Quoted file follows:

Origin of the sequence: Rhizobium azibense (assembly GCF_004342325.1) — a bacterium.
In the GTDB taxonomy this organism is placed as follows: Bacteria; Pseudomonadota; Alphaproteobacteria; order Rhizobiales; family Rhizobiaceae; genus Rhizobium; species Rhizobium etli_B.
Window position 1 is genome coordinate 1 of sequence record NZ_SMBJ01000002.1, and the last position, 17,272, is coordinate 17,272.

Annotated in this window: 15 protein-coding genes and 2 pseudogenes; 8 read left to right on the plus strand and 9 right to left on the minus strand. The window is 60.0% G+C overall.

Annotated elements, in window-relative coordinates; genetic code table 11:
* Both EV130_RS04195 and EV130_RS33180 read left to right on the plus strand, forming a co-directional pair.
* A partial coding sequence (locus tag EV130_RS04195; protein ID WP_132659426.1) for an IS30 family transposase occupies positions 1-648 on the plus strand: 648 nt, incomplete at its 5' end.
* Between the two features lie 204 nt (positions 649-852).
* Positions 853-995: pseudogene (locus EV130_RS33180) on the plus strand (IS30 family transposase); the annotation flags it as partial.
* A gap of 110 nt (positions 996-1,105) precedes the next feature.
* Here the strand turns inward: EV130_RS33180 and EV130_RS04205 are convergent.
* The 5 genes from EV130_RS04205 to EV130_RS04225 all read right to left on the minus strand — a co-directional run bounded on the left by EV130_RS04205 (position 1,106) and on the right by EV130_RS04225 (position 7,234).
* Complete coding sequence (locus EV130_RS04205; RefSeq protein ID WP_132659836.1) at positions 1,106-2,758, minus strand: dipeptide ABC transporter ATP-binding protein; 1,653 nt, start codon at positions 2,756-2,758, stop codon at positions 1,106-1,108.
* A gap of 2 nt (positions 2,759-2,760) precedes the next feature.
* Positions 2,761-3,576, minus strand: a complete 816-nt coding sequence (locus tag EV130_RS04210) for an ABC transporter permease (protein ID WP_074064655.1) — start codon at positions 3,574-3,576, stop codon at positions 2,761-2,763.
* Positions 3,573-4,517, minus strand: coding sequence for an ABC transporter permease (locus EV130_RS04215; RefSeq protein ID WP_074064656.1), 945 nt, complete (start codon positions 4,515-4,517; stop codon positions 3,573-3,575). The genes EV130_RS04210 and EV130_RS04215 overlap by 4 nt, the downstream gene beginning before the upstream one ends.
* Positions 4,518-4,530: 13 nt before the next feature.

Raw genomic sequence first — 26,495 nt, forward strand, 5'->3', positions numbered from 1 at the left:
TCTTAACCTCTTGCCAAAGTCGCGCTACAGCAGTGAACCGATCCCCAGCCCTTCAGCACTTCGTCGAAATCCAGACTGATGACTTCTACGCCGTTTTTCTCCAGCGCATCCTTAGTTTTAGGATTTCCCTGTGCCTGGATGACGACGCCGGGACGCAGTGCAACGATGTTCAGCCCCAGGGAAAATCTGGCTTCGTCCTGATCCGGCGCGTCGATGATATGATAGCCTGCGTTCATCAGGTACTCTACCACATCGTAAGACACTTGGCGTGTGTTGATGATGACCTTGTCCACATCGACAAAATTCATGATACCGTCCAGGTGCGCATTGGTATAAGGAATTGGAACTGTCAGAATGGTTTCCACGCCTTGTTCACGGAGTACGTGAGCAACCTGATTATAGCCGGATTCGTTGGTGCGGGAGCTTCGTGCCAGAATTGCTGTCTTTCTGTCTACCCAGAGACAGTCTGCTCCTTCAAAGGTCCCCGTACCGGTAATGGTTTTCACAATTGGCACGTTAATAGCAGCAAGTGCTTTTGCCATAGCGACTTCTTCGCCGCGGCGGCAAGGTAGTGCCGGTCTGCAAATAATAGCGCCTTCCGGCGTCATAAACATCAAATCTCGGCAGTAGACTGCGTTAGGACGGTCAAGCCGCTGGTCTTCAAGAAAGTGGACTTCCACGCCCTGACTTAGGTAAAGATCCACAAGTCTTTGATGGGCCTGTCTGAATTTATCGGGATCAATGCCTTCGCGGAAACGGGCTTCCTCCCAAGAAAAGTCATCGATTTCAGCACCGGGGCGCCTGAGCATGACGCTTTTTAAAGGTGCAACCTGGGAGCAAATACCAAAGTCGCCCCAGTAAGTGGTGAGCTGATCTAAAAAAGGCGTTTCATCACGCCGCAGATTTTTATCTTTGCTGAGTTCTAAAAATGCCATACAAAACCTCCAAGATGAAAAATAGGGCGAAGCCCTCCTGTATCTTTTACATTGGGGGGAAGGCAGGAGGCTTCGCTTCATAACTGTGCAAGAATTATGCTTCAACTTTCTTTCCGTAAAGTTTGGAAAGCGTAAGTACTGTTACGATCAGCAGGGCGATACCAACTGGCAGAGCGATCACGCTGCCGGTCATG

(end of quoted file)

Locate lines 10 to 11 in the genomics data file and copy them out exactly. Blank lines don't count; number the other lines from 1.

* A gap of 110 nt (positions 996-1,105) precedes the next feature.
* Here the strand turns inward: EV130_RS33180 and EV130_RS04205 are convergent.